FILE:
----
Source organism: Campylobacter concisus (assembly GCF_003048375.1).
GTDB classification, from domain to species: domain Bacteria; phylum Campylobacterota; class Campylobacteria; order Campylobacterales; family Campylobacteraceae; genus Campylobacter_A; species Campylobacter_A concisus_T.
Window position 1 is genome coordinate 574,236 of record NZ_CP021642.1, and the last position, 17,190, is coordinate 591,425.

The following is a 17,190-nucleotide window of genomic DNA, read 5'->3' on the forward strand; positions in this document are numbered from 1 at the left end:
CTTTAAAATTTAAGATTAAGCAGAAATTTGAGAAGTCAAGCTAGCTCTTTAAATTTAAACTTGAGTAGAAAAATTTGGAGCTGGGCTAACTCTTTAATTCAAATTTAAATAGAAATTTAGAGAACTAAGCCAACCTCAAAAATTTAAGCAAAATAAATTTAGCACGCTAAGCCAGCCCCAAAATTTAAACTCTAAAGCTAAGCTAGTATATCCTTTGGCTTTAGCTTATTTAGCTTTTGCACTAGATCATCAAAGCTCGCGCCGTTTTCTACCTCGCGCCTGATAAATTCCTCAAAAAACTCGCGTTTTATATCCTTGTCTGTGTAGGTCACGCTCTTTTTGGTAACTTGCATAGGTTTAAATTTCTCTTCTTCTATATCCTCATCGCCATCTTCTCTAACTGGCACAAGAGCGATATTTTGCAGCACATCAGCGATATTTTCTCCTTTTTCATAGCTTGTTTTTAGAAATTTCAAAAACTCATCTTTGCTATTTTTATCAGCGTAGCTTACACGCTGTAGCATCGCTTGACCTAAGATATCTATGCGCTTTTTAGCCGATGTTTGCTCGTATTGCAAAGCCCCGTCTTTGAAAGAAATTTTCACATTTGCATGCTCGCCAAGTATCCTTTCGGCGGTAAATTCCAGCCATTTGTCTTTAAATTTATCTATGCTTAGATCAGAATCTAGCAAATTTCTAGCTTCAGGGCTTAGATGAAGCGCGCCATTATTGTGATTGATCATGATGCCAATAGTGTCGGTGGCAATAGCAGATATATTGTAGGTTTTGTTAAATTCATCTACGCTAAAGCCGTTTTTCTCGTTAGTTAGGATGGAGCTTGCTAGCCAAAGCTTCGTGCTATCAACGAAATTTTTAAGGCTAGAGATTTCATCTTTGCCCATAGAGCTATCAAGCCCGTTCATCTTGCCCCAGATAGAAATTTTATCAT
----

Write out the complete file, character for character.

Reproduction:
Source organism: Campylobacter concisus (assembly GCF_003048375.1).
GTDB classification, from domain to species: domain Bacteria; phylum Campylobacterota; class Campylobacteria; order Campylobacterales; family Campylobacteraceae; genus Campylobacter_A; species Campylobacter_A concisus_T.
Window position 1 is genome coordinate 574,236 of record NZ_CP021642.1, and the last position, 17,190, is coordinate 591,425.

The following is a 17,190-nucleotide window of genomic DNA, read 5'->3' on the forward strand; positions in this document are numbered from 1 at the left end:
CTTTAAAATTTAAGATTAAGCAGAAATTTGAGAAGTCAAGCTAGCTCTTTAAATTTAAACTTGAGTAGAAAAATTTGGAGCTGGGCTAACTCTTTAATTCAAATTTAAATAGAAATTTAGAGAACTAAGCCAACCTCAAAAATTTAAGCAAAATAAATTTAGCACGCTAAGCCAGCCCCAAAATTTAAACTCTAAAGCTAAGCTAGTATATCCTTTGGCTTTAGCTTATTTAGCTTTTGCACTAGATCATCAAAGCTCGCGCCGTTTTCTACCTCGCGCCTGATAAATTCCTCAAAAAACTCGCGTTTTATATCCTTGTCTGTGTAGGTCACGCTCTTTTTGGTAACTTGCATAGGTTTAAATTTCTCTTCTTCTATATCCTCATCGCCATCTTCTCTAACTGGCACAAGAGCGATATTTTGCAGCACATCAGCGATATTTTCTCCTTTTTCATAGCTTGTTTTTAGAAATTTCAAAAACTCATCTTTGCTATTTTTATCAGCGTAGCTTACACGCTGTAGCATCGCTTGACCTAAGATATCTATGCGCTTTTTAGCCGATGTTTGCTCGTATTGCAAAGCCCCGTCTTTGAAAGAAATTTTCACATTTGCATGCTCGCCAAGTATCCTTTCGGCGGTAAATTCCAGCCATTTGTCTTTAAATTTATCTATGCTTAGATCAGAATCTAGCAAATTTCTAGCTTCAGGGCTTAGATGAAGCGCGCCATTATTGTGATTGATCATGATGCCAATAGTGTCGGTGGCAATAGCAGATATATTGTAGGTTTTGTTAAATTCATCTACGCTAAAGCCGTTTTTCTCGTTAGTTAGGATGGAGCTTGCTAGCCAAAGCTTCGTGCTATCAACGAAATTTTTAAGGCTAGAGATTTCATCTTTGCCCATAGAGCTATCAAGCCCGTTCATCTTGCCCCAGATAGAAATTTTATCAT